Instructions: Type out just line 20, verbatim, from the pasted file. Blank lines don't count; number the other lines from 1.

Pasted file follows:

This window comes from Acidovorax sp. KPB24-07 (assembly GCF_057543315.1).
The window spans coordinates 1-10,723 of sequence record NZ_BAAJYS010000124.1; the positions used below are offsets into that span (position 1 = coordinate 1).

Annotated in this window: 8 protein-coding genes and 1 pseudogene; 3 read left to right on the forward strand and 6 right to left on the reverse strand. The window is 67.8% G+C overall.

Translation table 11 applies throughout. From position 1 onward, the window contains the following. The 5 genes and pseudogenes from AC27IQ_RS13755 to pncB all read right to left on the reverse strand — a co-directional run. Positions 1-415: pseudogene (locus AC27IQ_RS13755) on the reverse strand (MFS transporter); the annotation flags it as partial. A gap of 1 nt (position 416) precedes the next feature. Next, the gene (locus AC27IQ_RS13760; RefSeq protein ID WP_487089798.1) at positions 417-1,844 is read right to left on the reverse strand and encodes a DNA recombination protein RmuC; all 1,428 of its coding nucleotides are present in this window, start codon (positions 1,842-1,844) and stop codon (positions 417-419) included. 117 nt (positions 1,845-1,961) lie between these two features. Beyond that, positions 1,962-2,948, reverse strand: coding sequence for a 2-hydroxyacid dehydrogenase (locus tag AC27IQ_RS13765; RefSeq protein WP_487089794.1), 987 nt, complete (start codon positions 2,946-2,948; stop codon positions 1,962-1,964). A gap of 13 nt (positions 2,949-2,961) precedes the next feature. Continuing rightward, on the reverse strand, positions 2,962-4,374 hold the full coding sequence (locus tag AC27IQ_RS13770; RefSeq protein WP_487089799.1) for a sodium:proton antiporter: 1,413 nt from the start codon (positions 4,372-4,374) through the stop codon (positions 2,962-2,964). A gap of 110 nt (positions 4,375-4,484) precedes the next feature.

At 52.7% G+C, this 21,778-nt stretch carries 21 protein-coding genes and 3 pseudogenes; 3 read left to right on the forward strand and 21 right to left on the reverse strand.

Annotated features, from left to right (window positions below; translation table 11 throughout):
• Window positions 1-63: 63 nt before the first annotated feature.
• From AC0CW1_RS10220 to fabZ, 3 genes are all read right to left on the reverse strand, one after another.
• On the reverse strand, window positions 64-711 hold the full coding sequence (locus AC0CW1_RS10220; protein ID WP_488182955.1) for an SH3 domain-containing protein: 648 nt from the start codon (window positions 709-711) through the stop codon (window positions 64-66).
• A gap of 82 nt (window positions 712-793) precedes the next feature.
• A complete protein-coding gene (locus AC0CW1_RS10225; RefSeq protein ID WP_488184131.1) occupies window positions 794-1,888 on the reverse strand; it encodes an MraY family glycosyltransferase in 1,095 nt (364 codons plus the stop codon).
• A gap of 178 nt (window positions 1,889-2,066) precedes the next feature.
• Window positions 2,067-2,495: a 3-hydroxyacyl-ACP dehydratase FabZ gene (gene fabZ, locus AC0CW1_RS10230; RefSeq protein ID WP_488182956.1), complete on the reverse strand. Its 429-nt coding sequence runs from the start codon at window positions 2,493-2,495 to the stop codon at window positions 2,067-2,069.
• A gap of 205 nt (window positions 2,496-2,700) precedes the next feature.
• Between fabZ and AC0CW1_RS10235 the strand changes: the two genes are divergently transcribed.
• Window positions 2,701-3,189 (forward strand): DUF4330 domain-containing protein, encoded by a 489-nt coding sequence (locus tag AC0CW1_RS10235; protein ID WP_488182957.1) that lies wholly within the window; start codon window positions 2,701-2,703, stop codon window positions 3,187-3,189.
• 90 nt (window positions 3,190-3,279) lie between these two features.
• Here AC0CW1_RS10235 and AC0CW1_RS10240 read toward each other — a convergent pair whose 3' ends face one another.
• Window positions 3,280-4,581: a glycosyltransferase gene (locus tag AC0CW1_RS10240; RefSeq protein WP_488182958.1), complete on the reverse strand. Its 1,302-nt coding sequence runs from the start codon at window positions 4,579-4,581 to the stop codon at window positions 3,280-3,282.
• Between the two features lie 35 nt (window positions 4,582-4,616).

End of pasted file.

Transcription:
• Between the two features lie 35 nt (window positions 4,582-4,616).